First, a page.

My mom lay there on a shiny steel table. I was upside down, paralyzed at the ankles as a man in a bright white coat held me with one hand and examined me with one giant brown eye. Water from his eye slipped down his cheek as he breathed the lingering ether from the general anesthesia. He pulled strips of sticky stuff from my warm red body as I squirmed for a look at my mom, lifeless with a tube taped into her mouth. She didn’t move even when I cried. The man had a soothing voice for such a hard handed grip. He talked to a woman in the corner who wore a stiff white uniform and wrote fast on a hard board. A large round black and white clock ticked and tocked right over her head. The man’s attention turned to flashing red and yellow lights as a pulsating beep brought many footsteps. The man with the big eye handed me to the woman in the white uniform who wrapped me into a warm white towel. I heard my mom moan. I closed my eyes against the bright white lights.
But a year later, hanging from my mother’s hands, I laughed ear to ear as the sea rushed over my sandy feet and brought more joy than any toy. My dad was invisible, working day after day, then there all at once, helping me do circus tricks, flying from his belly with my arms out-stretched as he held my legs real tight. He looked at my mom, who gave him a wink. He just smiled.
In the blink of an eye my brother was born. He was in my mom’s lap, bathed in soft white light from the living room window on Painter Street, sucking away on a large pink breast. Cars honked outside, and there were occasional shouts from the college kids across the street. It was quiet inside, except for the shuffling of feet going by my crib, and the creaking floor boards in the corner where my mom rocked my brother to sleep. I closed my eyes and sucked my thumb loudly, wanting what I could not have.
This memory is vivid, and some say I could not possibly remember that far back, but I do and it seems so real. I think it sticks because I almost lost my mom that day; my birthday. It’s always connected with the ocean though, like a salve that smooths all wounds.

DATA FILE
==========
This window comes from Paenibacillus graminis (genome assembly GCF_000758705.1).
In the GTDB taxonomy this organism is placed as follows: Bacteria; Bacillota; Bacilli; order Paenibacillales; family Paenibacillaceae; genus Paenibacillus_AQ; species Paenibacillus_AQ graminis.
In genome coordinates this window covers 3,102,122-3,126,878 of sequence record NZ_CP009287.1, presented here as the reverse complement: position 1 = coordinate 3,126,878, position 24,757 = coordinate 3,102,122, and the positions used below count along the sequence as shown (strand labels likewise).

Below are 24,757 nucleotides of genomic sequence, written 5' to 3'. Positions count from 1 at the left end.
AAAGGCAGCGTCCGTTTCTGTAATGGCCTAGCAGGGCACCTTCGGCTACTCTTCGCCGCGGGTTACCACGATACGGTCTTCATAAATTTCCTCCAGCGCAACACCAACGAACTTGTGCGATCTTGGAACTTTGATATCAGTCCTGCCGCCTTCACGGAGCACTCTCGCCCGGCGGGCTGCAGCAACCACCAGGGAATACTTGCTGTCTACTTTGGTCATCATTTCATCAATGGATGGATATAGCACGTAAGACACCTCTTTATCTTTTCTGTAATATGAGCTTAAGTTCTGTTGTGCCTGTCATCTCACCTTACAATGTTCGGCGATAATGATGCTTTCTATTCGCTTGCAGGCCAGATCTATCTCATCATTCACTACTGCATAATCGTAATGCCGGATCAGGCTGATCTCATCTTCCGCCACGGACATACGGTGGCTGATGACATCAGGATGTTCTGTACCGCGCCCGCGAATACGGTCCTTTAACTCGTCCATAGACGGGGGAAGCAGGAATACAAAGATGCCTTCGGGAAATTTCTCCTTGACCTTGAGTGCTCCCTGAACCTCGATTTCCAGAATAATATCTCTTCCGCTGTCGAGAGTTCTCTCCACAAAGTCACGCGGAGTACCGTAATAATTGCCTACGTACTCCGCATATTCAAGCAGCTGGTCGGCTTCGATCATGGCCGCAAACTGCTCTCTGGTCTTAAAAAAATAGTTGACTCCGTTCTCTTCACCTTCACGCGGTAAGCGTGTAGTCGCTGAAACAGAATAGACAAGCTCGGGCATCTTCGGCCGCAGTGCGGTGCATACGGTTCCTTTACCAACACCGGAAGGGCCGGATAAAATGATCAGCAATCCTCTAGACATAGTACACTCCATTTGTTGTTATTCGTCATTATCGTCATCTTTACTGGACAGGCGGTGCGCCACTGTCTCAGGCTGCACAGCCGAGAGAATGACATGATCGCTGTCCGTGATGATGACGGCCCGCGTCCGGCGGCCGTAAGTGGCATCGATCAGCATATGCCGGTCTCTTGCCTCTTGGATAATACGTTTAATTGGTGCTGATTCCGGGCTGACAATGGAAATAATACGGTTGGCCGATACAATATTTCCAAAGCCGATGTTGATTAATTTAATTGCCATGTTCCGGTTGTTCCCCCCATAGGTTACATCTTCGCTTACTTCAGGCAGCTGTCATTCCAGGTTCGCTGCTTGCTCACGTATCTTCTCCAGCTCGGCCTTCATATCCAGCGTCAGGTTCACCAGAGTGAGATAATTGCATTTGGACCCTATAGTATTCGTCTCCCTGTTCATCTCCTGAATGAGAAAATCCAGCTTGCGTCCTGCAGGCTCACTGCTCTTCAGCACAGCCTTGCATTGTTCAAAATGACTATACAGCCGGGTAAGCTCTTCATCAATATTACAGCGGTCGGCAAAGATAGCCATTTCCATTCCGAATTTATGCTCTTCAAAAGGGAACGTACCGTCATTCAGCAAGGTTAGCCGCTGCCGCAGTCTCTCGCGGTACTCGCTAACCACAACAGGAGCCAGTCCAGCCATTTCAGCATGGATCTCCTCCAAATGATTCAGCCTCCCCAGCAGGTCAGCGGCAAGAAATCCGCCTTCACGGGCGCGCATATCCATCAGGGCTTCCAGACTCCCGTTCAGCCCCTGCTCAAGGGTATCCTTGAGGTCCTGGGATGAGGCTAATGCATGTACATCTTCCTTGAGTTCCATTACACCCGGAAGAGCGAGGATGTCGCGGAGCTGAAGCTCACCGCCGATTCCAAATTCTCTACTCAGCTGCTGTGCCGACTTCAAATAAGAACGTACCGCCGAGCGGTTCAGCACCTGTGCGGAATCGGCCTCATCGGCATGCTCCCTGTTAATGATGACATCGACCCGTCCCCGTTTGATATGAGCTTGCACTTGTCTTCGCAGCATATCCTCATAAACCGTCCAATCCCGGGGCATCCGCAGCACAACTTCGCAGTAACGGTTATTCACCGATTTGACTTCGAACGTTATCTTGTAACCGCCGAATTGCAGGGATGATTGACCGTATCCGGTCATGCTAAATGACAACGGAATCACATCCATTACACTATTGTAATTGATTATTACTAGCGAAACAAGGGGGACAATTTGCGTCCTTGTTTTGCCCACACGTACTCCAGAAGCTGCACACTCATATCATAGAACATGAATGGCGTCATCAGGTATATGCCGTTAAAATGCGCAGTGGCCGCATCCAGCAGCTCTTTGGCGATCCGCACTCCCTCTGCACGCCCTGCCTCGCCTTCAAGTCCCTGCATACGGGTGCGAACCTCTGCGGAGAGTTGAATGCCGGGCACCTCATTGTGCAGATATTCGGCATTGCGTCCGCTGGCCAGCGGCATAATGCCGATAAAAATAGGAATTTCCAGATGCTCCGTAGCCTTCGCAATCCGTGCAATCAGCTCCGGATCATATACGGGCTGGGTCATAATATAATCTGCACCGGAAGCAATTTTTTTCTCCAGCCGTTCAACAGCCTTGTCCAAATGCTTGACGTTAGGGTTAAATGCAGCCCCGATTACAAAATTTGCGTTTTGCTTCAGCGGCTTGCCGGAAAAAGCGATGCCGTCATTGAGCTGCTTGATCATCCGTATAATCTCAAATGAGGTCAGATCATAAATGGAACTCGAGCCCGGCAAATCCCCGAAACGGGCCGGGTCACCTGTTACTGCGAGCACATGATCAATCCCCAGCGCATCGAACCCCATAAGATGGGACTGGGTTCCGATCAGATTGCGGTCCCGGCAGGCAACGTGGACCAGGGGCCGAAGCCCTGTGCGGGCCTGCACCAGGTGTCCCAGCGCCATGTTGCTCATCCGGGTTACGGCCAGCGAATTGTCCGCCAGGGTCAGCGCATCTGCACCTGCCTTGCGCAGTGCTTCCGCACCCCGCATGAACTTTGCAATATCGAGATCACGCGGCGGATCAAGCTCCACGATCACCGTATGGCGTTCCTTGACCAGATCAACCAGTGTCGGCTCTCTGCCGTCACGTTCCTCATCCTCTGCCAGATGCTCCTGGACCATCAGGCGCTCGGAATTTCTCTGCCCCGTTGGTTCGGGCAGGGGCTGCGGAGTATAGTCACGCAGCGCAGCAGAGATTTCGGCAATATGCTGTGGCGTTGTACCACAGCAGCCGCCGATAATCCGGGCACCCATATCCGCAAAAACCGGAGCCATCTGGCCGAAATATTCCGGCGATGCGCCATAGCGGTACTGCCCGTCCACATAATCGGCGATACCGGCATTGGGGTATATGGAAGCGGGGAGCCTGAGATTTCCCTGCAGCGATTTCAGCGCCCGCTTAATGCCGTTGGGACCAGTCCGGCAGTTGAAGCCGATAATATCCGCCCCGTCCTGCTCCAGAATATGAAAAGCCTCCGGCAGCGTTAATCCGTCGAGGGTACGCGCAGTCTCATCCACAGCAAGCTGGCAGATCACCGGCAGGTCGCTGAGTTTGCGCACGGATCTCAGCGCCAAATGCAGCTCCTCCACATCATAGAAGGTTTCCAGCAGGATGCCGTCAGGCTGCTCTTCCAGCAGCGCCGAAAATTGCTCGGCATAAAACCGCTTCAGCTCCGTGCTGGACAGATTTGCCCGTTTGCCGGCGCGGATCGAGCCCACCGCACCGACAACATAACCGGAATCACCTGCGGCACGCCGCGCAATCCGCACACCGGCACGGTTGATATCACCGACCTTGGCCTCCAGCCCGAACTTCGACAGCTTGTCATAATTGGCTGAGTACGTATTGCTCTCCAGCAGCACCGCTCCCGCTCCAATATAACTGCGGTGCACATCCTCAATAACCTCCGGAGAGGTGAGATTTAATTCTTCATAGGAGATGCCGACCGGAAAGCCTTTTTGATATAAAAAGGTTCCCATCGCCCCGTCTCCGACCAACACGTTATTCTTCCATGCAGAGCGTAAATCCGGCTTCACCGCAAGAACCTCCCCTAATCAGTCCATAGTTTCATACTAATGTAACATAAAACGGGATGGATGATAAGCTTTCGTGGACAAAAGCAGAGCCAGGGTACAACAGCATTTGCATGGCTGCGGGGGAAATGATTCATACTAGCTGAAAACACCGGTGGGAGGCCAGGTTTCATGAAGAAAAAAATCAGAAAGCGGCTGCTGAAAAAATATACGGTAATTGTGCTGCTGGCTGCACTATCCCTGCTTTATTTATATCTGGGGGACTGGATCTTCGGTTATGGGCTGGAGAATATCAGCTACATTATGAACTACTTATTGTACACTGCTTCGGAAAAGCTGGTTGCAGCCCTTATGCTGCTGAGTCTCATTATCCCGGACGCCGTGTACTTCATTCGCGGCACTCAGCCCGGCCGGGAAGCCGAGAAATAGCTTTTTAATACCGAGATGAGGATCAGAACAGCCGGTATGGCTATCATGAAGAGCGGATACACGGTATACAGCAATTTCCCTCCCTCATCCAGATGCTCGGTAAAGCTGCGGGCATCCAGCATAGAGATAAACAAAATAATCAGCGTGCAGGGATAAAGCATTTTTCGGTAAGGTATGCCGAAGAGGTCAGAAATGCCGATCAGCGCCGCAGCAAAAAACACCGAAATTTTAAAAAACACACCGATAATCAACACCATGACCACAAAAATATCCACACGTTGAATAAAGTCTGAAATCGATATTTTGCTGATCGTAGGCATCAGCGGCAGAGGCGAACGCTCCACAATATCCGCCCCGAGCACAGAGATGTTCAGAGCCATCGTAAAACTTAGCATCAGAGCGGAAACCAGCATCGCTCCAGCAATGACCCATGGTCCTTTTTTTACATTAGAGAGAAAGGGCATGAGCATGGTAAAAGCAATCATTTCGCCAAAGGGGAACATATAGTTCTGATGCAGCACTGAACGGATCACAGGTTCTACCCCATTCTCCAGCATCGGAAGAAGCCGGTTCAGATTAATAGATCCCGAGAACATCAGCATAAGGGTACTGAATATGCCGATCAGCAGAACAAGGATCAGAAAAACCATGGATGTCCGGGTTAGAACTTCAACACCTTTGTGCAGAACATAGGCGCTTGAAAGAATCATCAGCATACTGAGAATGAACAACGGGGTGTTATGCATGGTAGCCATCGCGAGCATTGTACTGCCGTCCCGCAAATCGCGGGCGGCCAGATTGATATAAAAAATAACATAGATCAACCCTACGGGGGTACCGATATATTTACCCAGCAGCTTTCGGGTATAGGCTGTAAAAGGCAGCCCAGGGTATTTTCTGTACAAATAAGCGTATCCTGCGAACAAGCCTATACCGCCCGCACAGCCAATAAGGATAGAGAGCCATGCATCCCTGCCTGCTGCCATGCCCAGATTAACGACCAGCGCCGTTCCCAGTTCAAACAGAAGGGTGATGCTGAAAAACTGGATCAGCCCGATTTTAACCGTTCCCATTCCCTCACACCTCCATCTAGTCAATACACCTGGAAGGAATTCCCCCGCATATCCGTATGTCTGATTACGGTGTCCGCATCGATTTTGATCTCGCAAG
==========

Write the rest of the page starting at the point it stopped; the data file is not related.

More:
Victoria British Columbia left its prints on me. I was only there once, back in 1973, on the return leg of a leisurely jaunt through B.C. and Alberta. The place seemed magical. I saw my first Belted Kingfisher in Victoria. It was on the west coast. There were Bald Eagles too, but the Kingfisher is the bird I remember best. There were two and they sang. They danced in the air. They flew high, and turned hard. It was a courtship of sorts, and it brought the coast alive.
We spent the late afternoon and evening at Buchart Gardens touring the grand landscape while waiting patiently for the sun to set so we could bask in the garden’s luminous evening light. It was as promised.
I hadn’t been to England yet, but in retrospect, Victoria reminds me of the quaint bits of London. Very proper, yet ever so enchanting. And they have Stand Up Paddleboarding, from flat water to surf.
Today, I’d stay at Ultimate BnB on the West Shore. Within two blocks you can SUP the lagoon or the ocean. The BnB is gorgeous, and the owner loves the water. There are board rental shops at several locations including SUP Victoria and Ocean River Sports.
And there’s great surfing up the west coast at Tofino. You can rent gear at Tofino Paddle Surf. Check out the Tofino SUP Surfing video.
If you have 8 minutes, check out the Naish SUP trip into the northwest. They paddled in flat water, SUP Surfed in Tofino, and paddled by bears. Naish has a full line of stand up paddleboards for flat, surf, downwind, and more. You can s